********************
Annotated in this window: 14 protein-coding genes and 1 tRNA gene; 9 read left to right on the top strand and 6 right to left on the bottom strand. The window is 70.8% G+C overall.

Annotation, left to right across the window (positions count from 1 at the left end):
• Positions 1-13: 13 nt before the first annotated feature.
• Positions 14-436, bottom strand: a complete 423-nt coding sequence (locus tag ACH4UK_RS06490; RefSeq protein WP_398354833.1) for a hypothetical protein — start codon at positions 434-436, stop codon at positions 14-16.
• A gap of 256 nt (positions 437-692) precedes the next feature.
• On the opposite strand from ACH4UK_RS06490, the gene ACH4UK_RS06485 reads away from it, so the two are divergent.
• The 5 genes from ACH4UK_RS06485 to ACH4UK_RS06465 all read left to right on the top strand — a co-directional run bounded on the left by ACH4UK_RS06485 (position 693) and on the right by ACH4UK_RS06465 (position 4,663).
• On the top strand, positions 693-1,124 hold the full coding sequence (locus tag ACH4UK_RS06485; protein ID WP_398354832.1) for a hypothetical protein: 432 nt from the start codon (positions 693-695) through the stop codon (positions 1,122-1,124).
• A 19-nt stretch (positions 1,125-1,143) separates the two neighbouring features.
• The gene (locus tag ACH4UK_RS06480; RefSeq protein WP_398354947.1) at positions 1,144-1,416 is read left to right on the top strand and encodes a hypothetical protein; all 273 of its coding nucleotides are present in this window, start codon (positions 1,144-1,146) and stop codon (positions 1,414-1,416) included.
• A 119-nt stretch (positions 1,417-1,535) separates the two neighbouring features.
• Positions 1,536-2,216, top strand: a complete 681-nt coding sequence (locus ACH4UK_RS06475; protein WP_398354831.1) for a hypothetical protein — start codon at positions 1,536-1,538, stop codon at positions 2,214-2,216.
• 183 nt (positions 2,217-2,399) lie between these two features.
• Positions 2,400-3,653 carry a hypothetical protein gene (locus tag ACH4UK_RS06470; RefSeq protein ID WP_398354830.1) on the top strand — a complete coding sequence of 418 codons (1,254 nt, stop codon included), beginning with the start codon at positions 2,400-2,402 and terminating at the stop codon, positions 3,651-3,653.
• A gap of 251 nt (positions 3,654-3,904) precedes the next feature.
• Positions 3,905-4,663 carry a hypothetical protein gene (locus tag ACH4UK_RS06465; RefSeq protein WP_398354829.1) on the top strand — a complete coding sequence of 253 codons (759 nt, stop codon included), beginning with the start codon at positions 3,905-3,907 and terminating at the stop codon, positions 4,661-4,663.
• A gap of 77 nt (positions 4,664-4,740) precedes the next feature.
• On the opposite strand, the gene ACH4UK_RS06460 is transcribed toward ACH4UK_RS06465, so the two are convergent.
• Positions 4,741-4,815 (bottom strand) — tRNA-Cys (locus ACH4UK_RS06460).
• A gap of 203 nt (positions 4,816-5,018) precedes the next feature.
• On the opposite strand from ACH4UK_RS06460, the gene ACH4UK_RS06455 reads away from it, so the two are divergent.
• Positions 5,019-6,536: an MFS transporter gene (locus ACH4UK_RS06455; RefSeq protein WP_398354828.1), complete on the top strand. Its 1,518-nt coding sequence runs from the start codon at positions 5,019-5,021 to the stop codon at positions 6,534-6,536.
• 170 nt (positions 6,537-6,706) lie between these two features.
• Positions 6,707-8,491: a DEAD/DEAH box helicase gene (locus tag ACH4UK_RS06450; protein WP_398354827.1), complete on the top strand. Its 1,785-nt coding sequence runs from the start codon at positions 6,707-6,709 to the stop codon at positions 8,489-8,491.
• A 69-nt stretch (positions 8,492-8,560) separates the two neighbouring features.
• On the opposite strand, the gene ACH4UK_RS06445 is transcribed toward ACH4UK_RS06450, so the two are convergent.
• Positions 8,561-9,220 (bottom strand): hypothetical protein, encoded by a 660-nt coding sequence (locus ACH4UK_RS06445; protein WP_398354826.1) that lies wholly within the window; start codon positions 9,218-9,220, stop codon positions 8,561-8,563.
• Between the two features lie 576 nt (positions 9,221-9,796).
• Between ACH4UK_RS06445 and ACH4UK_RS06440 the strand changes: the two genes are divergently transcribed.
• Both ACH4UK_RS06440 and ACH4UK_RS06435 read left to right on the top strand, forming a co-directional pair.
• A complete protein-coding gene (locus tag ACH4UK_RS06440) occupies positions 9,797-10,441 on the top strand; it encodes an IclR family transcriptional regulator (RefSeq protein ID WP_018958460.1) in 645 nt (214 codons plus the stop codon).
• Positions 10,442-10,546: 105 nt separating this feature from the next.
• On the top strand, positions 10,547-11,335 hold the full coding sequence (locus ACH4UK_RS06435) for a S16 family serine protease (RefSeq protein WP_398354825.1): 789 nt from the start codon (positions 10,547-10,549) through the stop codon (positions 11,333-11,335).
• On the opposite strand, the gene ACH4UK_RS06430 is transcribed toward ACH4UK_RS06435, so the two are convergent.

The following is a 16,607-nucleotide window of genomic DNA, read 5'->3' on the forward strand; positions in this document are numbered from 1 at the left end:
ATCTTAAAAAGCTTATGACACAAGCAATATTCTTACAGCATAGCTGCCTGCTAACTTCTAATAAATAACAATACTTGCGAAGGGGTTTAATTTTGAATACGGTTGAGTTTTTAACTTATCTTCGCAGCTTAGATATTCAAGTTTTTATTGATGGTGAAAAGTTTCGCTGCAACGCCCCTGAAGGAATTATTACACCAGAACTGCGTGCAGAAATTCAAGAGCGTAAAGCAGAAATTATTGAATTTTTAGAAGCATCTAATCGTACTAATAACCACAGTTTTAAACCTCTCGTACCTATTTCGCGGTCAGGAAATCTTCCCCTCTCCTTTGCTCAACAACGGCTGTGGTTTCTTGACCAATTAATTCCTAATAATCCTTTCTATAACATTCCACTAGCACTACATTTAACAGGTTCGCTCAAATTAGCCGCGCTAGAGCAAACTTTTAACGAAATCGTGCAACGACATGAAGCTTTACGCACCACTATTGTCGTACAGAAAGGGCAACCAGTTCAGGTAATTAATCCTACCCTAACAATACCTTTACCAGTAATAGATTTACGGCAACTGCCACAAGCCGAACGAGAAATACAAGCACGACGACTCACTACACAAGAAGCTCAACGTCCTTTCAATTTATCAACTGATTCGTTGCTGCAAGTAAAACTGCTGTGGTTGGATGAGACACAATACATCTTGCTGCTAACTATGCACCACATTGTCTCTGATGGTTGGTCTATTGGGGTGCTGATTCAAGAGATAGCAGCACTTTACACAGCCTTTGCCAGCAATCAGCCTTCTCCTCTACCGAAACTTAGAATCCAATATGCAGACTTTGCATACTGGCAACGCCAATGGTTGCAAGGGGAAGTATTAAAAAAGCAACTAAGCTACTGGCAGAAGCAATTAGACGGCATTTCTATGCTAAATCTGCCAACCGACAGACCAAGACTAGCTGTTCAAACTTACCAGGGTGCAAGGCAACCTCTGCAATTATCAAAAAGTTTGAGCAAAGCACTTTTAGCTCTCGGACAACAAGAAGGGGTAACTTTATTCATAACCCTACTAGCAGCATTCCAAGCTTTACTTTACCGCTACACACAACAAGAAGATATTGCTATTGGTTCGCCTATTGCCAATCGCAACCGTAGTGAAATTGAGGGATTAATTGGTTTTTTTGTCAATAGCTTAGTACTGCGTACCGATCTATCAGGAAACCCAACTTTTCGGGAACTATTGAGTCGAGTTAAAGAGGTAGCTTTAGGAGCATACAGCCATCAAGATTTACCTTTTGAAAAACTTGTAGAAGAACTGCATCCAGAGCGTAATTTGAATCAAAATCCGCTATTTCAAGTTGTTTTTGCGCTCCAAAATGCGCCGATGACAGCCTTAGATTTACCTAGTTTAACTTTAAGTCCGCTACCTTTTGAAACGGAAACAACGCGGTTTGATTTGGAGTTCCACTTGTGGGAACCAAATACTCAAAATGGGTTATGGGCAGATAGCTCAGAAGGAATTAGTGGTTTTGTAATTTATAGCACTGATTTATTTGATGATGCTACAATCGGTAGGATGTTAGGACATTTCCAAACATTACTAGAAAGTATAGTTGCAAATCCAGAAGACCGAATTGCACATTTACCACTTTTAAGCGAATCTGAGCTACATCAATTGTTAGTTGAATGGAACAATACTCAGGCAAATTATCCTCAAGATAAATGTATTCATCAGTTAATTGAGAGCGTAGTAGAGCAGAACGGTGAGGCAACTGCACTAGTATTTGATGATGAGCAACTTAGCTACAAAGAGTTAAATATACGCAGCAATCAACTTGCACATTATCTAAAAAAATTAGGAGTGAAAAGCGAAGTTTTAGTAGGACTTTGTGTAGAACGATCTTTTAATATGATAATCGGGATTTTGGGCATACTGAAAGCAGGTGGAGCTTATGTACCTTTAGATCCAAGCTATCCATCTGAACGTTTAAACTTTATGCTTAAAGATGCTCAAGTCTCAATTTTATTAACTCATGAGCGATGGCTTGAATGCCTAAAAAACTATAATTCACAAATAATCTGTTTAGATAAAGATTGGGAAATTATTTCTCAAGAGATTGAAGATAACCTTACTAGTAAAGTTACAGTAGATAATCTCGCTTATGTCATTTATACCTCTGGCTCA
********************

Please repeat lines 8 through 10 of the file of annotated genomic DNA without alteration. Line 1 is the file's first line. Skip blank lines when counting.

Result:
• On the top strand, positions 693-1,124 hold the full coding sequence (locus tag ACH4UK_RS06485; protein ID WP_398354832.1) for a hypothetical protein: 432 nt from the start codon (positions 693-695) through the stop codon (positions 1,122-1,124).
• A 19-nt stretch (positions 1,125-1,143) separates the two neighbouring features.
• The gene (locus tag ACH4UK_RS06480; RefSeq protein WP_398354947.1) at positions 1,144-1,416 is read left to right on the top strand and encodes a hypothetical protein; all 273 of its coding nucleotides are present in this window, start codon (positions 1,144-1,146) and stop codon (positions 1,414-1,416) included.